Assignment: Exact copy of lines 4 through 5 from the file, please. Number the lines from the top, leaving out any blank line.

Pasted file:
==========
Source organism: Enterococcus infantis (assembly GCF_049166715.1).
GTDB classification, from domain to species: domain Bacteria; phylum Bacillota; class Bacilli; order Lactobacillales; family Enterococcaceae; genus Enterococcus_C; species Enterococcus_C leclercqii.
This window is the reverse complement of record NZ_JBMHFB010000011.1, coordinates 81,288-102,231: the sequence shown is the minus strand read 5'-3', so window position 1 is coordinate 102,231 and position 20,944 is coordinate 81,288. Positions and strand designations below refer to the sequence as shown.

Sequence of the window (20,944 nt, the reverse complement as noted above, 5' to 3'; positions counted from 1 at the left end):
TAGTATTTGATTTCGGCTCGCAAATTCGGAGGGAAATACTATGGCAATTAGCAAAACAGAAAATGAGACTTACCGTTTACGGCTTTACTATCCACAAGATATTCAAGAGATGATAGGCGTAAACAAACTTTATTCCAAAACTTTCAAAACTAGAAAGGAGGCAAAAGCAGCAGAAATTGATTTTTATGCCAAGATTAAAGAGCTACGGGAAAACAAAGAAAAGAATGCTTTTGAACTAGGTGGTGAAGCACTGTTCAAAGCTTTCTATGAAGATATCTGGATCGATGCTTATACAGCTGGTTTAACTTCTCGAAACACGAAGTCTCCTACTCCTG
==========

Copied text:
Sequence of the window (20,944 nt, the reverse complement as noted above, 5' to 3'; positions counted from 1 at the left end):
TAGTATTTGATTTCGGCTCGCAAATTCGGAGGGAAATACTATGGCAATTAGCAAAACAGAAAATGAGACTTACCGTTTACGGCTTTACTATCCACAAGATATTCAAGAGATGATAGGCGTAAACAAACTTTATTCCAAAACTTTCAAAACTAGAAAGGAGGCAAAAGCAGCAGAAATTGATTTTTATGCCAAGATTAAAGAGCTACGGGAAAACAAAGAAAAGAATGCTTTTGAACTAGGTGGTGAAGCACTGTTCAAAGCTTTCTATGAAGATATCTGGATCGATGCTTATACAGCTGGTTTAACTTCTCGAAACACGAAGTCTCCTACTCCTG